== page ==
A clot-like genetic failure the size of an apple seed, it was misshapen and heavy on one side where I imagine the head and heart would have formed, with a pointed tail on the other end. Maybe I had read too much about the experience, but I didn’t want to believe that I could pinch between my fingers what nature, or the super moon, had done away with.

I had been desperately pleading with multiple entities not to let me miscarry my first baby. I negotiated with myself that I could handle a second miscarriage if I could just have one healthy baby first.

Two days after I miscarried (though I didn’t know yet, for sure, that I had) and started to pass tissue, my mom had an appointment with her nurse practitioner. As Mom described my situation, the nurse said, “If that were my daughter, I would go home and bathe her in progesterone!”

Mom gave me her own dose of compounded progesterone—none of those mineral oil suppositories doctors give you. No, my mom has been bitten by the all natural, holistic bug. Desperation aside, I massaged some on the insides of my arms and messaged my yoga teacher for the number of her doula friend. The doula, upon hearing how long I’d been bleeding, how frustrating and futile my attempts to see a doctor were and how I (unfortunately, wrongly) felt this baby was still holding on, got me in to see a midwife by noon the next day.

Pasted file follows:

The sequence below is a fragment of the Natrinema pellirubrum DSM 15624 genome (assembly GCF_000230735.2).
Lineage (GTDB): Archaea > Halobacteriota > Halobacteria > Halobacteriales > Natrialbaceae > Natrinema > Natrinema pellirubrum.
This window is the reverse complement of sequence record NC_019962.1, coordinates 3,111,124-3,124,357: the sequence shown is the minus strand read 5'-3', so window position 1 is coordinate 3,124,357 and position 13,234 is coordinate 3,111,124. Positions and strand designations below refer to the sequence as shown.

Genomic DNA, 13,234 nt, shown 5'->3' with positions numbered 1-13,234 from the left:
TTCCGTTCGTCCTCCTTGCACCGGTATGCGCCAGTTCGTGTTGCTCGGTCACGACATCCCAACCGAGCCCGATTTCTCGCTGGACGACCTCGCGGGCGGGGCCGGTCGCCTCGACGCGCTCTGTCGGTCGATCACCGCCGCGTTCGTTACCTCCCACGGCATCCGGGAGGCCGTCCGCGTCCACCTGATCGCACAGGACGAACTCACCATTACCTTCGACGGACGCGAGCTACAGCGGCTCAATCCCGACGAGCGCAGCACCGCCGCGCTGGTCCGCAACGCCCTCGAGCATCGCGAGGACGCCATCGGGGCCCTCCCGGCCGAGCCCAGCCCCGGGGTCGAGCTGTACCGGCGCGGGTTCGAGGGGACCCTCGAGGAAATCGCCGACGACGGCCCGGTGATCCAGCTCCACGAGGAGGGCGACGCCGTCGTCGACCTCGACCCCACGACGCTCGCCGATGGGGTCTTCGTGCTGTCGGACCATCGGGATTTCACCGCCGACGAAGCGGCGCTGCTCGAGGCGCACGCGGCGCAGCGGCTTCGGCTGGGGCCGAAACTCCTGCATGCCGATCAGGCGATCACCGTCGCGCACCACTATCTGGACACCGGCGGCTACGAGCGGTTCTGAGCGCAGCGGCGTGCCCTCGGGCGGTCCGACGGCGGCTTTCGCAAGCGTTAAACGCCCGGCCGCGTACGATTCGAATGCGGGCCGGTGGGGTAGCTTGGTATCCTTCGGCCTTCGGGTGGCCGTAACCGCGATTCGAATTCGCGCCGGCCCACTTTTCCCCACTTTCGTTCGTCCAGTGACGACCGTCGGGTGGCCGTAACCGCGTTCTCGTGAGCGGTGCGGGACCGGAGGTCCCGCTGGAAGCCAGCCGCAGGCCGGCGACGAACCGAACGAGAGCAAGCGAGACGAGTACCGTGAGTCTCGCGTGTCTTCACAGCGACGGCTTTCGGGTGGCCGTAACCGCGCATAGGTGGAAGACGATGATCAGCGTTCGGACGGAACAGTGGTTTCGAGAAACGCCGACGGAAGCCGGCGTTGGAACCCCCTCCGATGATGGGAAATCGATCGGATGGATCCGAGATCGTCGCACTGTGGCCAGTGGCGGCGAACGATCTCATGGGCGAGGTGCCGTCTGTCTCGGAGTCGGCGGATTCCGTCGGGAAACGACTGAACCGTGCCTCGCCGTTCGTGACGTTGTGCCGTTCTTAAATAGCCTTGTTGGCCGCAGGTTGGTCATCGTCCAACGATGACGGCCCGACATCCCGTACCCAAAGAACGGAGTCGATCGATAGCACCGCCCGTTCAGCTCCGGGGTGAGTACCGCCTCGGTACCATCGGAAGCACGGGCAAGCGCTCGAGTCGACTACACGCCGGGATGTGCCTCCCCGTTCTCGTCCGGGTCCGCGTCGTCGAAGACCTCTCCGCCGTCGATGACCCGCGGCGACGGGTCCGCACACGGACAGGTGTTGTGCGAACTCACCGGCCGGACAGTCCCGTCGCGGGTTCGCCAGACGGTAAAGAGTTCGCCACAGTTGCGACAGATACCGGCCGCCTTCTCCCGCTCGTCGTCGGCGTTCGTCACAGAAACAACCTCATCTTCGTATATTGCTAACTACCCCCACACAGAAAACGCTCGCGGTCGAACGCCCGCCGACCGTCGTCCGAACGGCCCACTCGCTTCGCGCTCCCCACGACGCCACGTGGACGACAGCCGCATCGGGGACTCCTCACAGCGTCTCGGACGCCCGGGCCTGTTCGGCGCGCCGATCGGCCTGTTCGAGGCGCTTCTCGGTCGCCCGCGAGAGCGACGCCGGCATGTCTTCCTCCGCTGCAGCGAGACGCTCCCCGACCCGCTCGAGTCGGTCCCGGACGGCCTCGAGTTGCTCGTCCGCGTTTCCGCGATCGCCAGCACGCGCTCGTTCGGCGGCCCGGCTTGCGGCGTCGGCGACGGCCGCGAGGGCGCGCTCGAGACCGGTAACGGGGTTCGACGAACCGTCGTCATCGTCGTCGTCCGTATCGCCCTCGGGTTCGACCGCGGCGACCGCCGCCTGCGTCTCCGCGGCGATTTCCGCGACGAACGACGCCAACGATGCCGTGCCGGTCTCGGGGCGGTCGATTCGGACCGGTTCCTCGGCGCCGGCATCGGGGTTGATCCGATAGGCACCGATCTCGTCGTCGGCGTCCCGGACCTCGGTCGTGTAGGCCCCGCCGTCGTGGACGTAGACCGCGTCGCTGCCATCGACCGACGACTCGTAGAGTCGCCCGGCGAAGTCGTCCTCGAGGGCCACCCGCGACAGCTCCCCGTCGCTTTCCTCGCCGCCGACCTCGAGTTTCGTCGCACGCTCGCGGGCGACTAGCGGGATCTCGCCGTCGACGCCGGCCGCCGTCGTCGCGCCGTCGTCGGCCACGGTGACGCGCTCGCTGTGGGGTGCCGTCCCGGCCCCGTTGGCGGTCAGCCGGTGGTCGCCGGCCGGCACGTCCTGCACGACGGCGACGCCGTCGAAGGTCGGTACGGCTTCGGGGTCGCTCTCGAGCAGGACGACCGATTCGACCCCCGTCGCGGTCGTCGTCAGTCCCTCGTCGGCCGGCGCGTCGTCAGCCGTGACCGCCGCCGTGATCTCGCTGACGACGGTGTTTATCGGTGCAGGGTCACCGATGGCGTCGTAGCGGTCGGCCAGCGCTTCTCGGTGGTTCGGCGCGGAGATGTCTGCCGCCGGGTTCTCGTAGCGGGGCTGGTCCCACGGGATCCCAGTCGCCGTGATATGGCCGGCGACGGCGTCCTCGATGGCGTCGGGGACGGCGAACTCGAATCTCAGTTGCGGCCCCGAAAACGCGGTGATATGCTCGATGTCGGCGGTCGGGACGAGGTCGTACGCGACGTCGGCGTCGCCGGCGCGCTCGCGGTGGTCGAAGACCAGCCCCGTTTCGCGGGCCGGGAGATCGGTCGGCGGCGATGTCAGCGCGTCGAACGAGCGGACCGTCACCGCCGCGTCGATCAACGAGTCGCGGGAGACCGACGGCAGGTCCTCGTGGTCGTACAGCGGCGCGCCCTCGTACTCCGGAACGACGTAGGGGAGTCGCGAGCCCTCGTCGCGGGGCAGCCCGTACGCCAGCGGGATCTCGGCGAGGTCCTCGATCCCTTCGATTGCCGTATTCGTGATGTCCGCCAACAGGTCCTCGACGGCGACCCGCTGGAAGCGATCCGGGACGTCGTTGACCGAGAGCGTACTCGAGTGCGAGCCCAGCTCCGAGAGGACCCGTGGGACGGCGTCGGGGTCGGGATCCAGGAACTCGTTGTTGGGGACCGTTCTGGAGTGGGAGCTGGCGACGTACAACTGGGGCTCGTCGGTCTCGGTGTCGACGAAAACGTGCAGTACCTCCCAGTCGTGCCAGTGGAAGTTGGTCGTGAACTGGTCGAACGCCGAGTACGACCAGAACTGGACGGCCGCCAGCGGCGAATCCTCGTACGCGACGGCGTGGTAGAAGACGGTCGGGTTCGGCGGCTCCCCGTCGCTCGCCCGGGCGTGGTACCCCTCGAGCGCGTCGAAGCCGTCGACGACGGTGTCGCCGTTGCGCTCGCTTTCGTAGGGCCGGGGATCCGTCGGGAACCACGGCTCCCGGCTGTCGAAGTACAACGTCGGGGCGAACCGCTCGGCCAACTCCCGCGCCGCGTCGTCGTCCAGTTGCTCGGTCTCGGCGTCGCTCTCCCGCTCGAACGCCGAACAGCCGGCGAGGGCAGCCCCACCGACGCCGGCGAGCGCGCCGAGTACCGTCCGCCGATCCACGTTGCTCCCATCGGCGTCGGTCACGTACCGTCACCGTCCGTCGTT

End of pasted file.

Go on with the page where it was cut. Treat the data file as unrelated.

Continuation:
Just as the right momentum started to gather force, it was too late.


The idea is to receive prenatal care as soon as there is a possibility of miscarriage. Any blood is a threatened miscarriage,  and needs to be accounted for immediately. There are doulas, midwives and medical practitioners who understand the time sensitivity of such a situation—and while not every miscarriage can be prevented, not every threat has to end in miscarriage.